The Power of the Weak

by Ted Anderson




March 15, 67 BW

  The rain slowly started to fall, plump droplets of pure water that spattered loudly on the tilled earth. The sky seemed oddly muted, for no thunder or lightning came from the black clouds. Indeed, it seemed that the sky was quietly weeping along with the girl and the man sitting by the patch of upturned brown dirt.

  They were silent, both kneeling in the rain. The girl was only twelve, already mature and beautiful. A single bracelet of beaten silver lay on her wrist, already shining wetly from the rain. A large hooded robe covered her slender form, topped with her apple-red locks pinched back in a bun. The man was also clothed in the fabric of farmers and peasants, though his garments were more worn along the edges. There they sat for hours, not moving at all. One passing would have thought them statues, or priests praying for hope. But no one passed by in the inky night.

  With infinite care and sadness, the girl slowly reached under her the folds of her robe, and brought from her bosom a single ruby rose in her pale fingers. The rain beat at it immediately, the petals whispering against each other like the harmony of faerie's songs or the tears of doves. She lowered her hand and planted the rose firmly in the bed of earth, letting it stand alone. The color of its petals shone like a beacon against the cold mist.

  Drops of water fell onto the earth, but they were not rain.


* * *

  "Ewan, I won't let you do it. You could get killed. Is that what Father would have wanted?"

  "Father would have wanted me to take a stand against this!"

  It was years later. The girl, now a painfully thin young woman, and the man, now scarred from years of labor in the fields and the shame of toiling endlessly for little money, stood in the old wooden hovel their father had left them. Only one chair was left, the others having been burned long ago for firewood. The only decorations on the walls were an engraving of the names of the three Goddesses in ancient Hylian, and a crude painting of a woman who was now dead. The man was pulling on a long brown overcoat, shoving his arms angrily through the sleeves.

  "Lord Felan already has us working day and night just for a few scraps. If he's really going to lower the prices, we'll starve!"

  "And if you go off to protest this, you could die! I can't run the farm by myself!"

  Ewan stopped putting on his coat. He walked over to the woman and lifted her chin gently in his hand.

  "I don't want to do this either," he said softly. "But we can't live on ten rupees a week. Something's got to change."

  She roughly pulled her chin away from her brother's hand and turned away, her arms folded over her chest. "You're right...something has to change." She shook her head. "But it won't be Felan. Julis is his village, and he's stubborn as a pig. If he wants to lower the prices, he will." She looked back at Ewan, her eyes wet. "I don't want you to die," she said, her voice thick. "You're the only person I've got left."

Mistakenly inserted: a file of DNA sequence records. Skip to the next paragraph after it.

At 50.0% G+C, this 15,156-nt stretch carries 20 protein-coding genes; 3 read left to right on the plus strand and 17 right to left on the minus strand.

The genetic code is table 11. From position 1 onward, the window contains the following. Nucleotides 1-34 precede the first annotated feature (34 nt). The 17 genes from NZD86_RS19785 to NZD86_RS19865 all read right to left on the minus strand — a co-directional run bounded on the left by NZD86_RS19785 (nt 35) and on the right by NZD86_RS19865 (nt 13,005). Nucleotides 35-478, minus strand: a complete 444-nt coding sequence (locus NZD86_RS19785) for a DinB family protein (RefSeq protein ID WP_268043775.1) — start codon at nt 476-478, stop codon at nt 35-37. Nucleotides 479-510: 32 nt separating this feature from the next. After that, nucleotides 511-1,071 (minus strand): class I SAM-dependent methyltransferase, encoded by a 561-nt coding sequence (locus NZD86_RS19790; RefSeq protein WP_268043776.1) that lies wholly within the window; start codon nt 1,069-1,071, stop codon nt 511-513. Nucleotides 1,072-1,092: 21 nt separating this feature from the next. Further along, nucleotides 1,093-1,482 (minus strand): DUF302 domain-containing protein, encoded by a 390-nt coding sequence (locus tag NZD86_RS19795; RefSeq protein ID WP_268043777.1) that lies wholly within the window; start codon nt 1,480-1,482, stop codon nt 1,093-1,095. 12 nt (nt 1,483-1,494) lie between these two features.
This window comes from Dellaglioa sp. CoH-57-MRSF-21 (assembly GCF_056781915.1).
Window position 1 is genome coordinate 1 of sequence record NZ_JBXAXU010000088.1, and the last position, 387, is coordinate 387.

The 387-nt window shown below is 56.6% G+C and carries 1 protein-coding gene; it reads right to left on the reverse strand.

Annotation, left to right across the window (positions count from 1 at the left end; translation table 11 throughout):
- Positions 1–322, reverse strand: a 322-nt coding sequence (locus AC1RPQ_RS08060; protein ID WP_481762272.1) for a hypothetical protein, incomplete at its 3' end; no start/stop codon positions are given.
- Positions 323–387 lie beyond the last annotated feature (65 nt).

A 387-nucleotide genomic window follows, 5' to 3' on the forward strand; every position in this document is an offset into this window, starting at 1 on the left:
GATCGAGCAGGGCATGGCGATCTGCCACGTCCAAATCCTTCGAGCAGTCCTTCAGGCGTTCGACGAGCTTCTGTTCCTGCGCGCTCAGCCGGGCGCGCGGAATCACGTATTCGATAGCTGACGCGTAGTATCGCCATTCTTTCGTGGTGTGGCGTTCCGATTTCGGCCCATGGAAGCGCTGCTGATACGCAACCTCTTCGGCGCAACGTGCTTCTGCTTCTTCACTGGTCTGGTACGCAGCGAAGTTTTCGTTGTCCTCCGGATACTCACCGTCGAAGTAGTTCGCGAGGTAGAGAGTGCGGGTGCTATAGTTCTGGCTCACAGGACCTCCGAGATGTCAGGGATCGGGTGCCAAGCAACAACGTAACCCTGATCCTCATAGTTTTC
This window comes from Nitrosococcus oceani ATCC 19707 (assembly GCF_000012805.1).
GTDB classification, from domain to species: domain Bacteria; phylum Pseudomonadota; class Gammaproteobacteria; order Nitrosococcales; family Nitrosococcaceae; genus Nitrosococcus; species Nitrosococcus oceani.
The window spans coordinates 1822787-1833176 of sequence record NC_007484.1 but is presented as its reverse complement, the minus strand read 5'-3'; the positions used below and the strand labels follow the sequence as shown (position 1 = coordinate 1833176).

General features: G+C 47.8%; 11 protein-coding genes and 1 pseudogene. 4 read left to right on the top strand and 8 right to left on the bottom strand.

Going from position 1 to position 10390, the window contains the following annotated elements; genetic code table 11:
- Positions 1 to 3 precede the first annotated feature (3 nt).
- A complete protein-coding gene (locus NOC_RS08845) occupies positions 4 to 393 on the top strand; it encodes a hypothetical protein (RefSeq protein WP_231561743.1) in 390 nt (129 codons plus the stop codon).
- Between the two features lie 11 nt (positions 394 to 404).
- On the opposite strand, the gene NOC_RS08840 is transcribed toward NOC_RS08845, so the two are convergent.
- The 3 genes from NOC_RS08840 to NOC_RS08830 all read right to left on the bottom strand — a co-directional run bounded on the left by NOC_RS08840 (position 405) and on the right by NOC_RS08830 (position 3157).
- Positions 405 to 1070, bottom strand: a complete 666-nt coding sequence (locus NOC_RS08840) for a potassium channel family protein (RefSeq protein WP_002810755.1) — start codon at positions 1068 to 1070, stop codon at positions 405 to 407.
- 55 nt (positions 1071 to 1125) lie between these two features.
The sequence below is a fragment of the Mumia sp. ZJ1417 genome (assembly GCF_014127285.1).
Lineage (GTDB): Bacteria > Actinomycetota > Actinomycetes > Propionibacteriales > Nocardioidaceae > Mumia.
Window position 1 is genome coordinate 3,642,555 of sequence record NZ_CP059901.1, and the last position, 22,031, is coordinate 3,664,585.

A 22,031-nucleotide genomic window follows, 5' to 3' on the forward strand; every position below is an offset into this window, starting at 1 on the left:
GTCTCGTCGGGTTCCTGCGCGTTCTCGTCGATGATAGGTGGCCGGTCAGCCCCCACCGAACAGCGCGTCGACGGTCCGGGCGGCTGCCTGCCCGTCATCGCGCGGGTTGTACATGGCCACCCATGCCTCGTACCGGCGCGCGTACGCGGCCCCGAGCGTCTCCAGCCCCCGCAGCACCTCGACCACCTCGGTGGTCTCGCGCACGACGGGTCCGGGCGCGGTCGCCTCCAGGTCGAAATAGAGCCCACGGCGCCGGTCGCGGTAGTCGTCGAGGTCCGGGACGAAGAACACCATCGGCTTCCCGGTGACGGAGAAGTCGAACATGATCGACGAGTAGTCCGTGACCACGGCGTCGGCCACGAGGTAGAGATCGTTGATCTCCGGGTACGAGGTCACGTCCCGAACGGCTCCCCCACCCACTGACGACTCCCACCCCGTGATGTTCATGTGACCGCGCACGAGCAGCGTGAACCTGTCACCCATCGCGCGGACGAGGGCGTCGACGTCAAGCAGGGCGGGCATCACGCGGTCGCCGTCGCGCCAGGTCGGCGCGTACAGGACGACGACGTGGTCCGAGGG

Ewan sighed and scratched the back of his head. "I have to," he said almost pleadingly. "I have to." He leaned over and kissed the girl on her forehead. He opened the door and ran out into the dark. The girl stretched out a hand after him and made for the door, then slowed and stopped. Her hand lowered slowly to her side.


* * *

  The group had already been growing by the time Ewan got there. The huge mansion dominated the clearing, driving back the forest that surrounded it. Hundreds of people were there gathered in front of it, carrying not weapons but lanterns, shining light on their lord's domain. Some threw rocks at the windows of the stone building, trying to shatter them. Some shouted, some chanted, some sang hymns to the Goddesses. Guards surrounded the doors, keeping away the protesters. Ewan moved his way into the crowd and began shouting with them.

  And behind him, the woman hid in the forest, watching this spectacle. She had not wanted to let Ewan go alone, but now that he was actually here, she was unsure if she could go further. The rage these people felt was almost solid, almost something you could touch if you reached out a hand. The woman sensed the atmosphere and shrank back, afraid.

  As she watched, the crowd's mood slowly grew stronger, as though it were an animal driven into a rage by a hunter with a stick. The shouts grew louder, the rocks flew with more force. Finally, one flew with more accuracy behind it and smashed one of the decorative windows. The crowd let out a collective roar, and more people dived for any scattered pebbles to follow the man's example.

  And then the doors partly opened, and Lord Felan walked out, resplendent in his crimson coat and golden finery. Two of his bodyguards followed him out, trying hard to be inconspicuous and failing. They both carried broadswords, and one carried a bow on his back. Felan raised his hands for silence.

  "People of Julis Village," he called out into the night. "What brings you here on such a cold night?"